2. CRITICAL DESIGN The term critical design has emerged as an attention receiving design approach within the HCI field. Dunne and Raby, with roots in The Royal College of Art (RCA), London, coined the term and themselves describe it as design that “rejects how things are now as being the only possibility, it provides a critique of the prevailing situation through designs that embody alternative social, cultural, technical, or economic values” [6]. Critical design has however come under scrutiny for not delivering on its promises. Oliveira and Prado [7] make the point that critical design has become too “spoiled and self-centered” and is missing the mark by not venturing out of the safe and limited confines of academia, museums and art galleries. According to them preferable developments for the field would involve making the “tricky questions at hand more tangible and visible” to the public. They also stress that a dialogue with the mainstream and mass-culture using less cryptic language is needed. Through this, critical design could be more effective and possibly even transform into a political agent, according to Oliveira and Prado.

    Below is a review of selected related work in the critical design genre to help situate Chop-Chop in the interaction design space.

    2.1 The Placebo Project In the Placebo Project, see fig. 3, Dunne and Raby experimented with taking design research into everyday life. They devised 8 prototype objects and placed them with volunteers found through adverts, workshops and window displays. The aim was to find out if people are more receptive to radical ideas than the industry acknowledges. A non- scientific informal process, aware of ethnographic and anthropological methodologies, was used. As they used real people, although self-selected, the findings were grounded in reality.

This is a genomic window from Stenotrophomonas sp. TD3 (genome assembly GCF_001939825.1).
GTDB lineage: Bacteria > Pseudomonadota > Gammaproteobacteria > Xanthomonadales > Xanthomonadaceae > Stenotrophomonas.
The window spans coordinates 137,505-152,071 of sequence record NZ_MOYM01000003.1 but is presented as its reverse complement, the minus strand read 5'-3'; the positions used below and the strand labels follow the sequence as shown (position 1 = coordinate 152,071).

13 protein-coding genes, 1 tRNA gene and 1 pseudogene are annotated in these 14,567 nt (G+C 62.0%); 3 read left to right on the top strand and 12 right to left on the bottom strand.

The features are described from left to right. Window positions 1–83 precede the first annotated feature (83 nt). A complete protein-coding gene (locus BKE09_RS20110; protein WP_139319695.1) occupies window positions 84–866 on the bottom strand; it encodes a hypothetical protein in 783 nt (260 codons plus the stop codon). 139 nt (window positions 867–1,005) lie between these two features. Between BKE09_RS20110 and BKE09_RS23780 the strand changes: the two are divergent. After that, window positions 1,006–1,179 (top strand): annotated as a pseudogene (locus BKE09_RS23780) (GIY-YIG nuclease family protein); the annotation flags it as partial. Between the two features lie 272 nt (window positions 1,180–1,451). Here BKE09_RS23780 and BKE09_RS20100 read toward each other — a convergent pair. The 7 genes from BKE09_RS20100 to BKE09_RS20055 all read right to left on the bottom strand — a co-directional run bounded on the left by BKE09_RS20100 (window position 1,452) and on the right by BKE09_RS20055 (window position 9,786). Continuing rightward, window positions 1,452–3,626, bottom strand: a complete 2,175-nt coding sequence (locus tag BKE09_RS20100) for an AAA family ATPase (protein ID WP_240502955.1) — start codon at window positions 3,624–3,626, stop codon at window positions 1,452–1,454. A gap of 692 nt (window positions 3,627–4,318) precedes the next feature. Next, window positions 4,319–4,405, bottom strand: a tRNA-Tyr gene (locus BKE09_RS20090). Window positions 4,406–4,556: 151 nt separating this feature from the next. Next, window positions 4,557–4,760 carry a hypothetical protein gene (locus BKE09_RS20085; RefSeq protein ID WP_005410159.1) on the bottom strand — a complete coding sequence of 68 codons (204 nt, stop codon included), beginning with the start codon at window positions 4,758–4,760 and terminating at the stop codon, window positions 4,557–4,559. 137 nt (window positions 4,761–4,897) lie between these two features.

Figure 3. The Placebo Project from Dunne and Raby (2001)

    2.2 Uninvited guests Anglo-Indian design practice, Superflux, created Uninvited Guests [8] , a short video effectively exploring the frictions between a one-size-fits-all IoT smart elder care system. It shows the daily life of Thomas, 70, having been given a smart device system by his children to help him stay healthy by eating and moving as suggested. When not following the suggestions the systems nudges him via a mobile app and his alerted children sms him to ask him if he is ok. This work empathically portrays what it might be like to not have a say in what you eat or how you move any longer as an older person, “cared for” by a smart system. The lack of agency and privacy is disturbing. In the end Thomas cleverly hacks the system by tricking the sensors, but what type of future is this, spending your day fooling sensors so you can spend time as you wish?

    Figure 4. Uninvited Guests from Super flux (video still) (2015)

    3. CHOP-CHOP We developed a series of critical prototypes on the theme of smart knives; these took the form of a website1 and physical devices with tangible interfaces (3 bespoke knives and a cutting board). During a demo hour people experienced the prototypes. Chop-chop is a smart knife system which senses how fast you chop and prompts you to alw